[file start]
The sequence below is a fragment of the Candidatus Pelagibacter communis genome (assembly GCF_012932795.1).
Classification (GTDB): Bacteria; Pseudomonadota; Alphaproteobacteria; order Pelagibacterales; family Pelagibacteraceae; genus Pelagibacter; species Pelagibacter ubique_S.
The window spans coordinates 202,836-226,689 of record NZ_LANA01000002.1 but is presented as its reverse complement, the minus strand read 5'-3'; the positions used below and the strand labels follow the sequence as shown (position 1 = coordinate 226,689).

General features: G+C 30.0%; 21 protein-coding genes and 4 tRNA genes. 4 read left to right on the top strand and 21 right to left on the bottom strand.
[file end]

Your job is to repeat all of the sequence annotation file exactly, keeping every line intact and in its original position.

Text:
The sequence below is a fragment of the Candidatus Pelagibacter communis genome (assembly GCF_012932795.1).
Classification (GTDB): Bacteria; Pseudomonadota; Alphaproteobacteria; order Pelagibacterales; family Pelagibacteraceae; genus Pelagibacter; species Pelagibacter ubique_S.
The window spans coordinates 202,836-226,689 of record NZ_LANA01000002.1 but is presented as its reverse complement, the minus strand read 5'-3'; the positions used below and the strand labels follow the sequence as shown (position 1 = coordinate 226,689).

General features: G+C 30.0%; 21 protein-coding genes and 4 tRNA genes. 4 read left to right on the top strand and 21 right to left on the bottom strand.